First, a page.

Japan Geoscience Union Meeting 2015

Presentation information


Symbol S (Solid Earth Sciences) » S-CG Complex & General

[S-CG62] Slow earthquakes

Wed. May 27, 2015 2:15 PM - 4:00 PM 303 (3F)

Convener:*Hitoshi Hirose(Research Center for Urban Safety and Security, Kobe University), Kazushige Obara(Earthquake Research Institute, The University of Tokyo), Ryoko Nakata(Japan Agency for Marine-Earth Science and Technology), Chair:Ryota Takagi(Earthquake Research Institute, The University of Tokyo), Ryoko Nakata(Japan Agency for Marine-Earth Science and Technology)

3:45 PM - 4:00 PM

[SCG62-07] The Apr 2013 earthquake swarm and dyke intrusion in the Okinawa trough

*Masataka ANDO1, Ryoya IKUTA2, Yoko Tu3, Horng-Yue Chen4, Cjeng-horng LIN4 (1.Center for Integrated Research and Education of Natural Disasters, 2.Graduate School of Science, Shizuoka University, 3.Department of Natural Historical Sciences, Hokkaido University, 4.Institute of Earth Sciences, Academia Sinica)

Keywords:earthquake swarm, normal fault, Okinawa trough, back-arc rifting, dyke intrusion, Ryukyu trench

In April 2013, a shallower earthquake swarm occurred in the Okinawa trough, 50 km NNE of Yonaguni Island, following more than 10 yrs of seismically quiet period in the area. The major seismic activity decayed within a week. During the period, 28 earthquakes of Mw > 4.5 (max Mw 5.2) occurred. The sum of all seismic moments is equivalent to Mw 5.7. GPS data from seven stations from GEONET and three from Taiwan are used over a sufficient long interval of dataset. During the active period, crustal displacements reached 4.7 cm in SSW direction on Yonaguni Island, 1cm in the E direction on Iriomote, sub-cm on Ishigaki and other islands and no noticeable displacements at stations in Taiwan.
A kinematic GPS analysis of theses data reviles that this deformation started at the time of the earthquake swarm and slowly continued over two days. During the period no step-like movements exceeding a threshold level occurred, suggesting the absence of sudden slips at the earthquake source area. We propose two source models to interpret these GPS data, 1) a normal fault of Mw 7.0 and 2) a magma intrusion with the thickness of 3 m. These models cannot be distinguished from the GPS data alone.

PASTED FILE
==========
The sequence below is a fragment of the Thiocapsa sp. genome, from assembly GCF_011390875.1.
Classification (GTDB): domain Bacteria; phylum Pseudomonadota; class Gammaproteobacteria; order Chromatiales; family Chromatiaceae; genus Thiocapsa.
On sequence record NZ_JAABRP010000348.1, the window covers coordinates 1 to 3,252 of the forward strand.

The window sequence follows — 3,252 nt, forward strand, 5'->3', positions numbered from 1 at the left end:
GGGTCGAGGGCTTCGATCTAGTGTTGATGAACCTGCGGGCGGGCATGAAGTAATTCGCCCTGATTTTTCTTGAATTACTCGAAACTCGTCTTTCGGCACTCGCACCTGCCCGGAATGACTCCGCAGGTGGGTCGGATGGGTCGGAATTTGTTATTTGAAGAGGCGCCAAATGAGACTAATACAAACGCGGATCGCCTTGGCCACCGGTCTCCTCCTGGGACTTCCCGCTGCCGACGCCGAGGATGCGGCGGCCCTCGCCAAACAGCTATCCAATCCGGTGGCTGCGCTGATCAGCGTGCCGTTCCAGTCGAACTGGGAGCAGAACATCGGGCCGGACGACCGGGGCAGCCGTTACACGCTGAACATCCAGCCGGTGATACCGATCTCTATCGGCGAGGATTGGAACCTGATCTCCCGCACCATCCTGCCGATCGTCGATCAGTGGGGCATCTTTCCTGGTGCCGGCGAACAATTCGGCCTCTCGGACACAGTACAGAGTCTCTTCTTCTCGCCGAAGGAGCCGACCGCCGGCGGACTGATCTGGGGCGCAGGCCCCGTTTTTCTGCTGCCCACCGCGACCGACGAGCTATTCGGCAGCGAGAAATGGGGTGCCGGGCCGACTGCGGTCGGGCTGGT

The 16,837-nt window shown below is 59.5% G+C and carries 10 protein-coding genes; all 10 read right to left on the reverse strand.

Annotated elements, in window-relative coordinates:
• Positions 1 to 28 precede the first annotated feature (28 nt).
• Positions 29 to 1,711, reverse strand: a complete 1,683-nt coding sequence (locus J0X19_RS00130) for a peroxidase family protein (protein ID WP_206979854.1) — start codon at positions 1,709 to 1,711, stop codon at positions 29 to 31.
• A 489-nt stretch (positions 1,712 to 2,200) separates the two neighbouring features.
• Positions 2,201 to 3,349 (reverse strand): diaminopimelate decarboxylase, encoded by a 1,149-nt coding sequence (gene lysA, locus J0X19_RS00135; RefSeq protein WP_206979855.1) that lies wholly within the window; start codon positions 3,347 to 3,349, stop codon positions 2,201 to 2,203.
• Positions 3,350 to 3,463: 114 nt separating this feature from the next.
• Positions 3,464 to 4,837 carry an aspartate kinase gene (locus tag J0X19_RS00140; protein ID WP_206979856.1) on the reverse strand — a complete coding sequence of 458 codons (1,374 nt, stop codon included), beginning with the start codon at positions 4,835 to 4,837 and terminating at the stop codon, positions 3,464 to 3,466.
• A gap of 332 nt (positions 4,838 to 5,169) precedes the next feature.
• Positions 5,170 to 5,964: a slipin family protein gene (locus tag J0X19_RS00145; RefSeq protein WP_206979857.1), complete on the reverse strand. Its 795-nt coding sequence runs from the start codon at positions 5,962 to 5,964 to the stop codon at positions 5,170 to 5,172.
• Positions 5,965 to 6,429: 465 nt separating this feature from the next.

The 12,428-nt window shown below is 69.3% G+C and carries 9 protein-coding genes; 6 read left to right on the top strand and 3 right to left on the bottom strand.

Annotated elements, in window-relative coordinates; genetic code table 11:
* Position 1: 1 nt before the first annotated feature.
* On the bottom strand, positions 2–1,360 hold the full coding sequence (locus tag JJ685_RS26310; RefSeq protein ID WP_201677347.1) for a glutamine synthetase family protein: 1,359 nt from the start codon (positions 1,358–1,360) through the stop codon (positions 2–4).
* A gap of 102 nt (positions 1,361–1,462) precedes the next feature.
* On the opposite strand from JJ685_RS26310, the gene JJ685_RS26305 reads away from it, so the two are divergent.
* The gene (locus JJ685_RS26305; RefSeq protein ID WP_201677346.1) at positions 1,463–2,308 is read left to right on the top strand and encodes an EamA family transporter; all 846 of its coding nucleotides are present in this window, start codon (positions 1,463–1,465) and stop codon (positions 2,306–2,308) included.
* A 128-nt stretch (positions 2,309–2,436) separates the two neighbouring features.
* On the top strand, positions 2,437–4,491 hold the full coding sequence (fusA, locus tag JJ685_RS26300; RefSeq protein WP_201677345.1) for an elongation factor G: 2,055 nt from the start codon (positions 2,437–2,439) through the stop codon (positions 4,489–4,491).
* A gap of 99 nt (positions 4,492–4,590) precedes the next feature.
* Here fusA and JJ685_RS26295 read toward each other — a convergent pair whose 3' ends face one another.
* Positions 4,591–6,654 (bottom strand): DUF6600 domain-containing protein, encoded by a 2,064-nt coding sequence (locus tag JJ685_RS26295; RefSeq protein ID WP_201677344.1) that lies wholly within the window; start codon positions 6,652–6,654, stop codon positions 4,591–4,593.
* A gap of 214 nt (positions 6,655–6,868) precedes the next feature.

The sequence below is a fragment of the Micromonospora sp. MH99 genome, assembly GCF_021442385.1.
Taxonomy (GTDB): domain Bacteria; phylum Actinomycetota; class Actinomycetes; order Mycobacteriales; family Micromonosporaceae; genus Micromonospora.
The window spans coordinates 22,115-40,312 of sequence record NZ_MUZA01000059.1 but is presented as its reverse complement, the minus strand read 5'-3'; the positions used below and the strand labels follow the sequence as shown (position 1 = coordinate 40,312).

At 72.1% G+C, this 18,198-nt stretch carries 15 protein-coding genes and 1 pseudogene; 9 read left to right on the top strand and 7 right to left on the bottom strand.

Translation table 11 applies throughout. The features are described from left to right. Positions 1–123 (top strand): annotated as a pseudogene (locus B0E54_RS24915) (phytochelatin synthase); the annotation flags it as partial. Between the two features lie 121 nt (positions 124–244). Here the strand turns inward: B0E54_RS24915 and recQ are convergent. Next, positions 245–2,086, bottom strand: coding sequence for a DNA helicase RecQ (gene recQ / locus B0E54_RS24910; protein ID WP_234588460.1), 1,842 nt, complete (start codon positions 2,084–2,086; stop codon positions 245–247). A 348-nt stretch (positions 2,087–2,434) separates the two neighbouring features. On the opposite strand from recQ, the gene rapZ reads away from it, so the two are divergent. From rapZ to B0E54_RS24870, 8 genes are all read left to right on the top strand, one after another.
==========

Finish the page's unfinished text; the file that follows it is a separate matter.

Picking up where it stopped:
Prior to the earthquake swarm, the GPS velocity vector at Yonaguni is 6.5 cm/yr in the SSE direction but that increases at 8.4 cm/yr after the earthquake swarm and furthermore 9.5 cm/yr throughout 2014. The long-lasting and accelerating GPS displacements suggest a strong preference for the dyke intrusion model.
A question may arise whether such magma intrusion causes the rifting of the Okinawa trough and hence the southward migration of the Ryukyu arc. To solve the question, the data from the baseline of Iriomote and hateruma islands is critical. This baseline is aligned perpendicular to the general trend of the western Ryukyu trench. The baseline of 40 km between the two islands shows a constant extension of 1 mm/yr from 2001 to 2015. The long-term and steady extension of the baseline suggests that rifting of the Okinawa trough is caused by the retreat of the Ryukyu trench due to a rollback of the Philippine Sea plate in the western Ryukyu trench.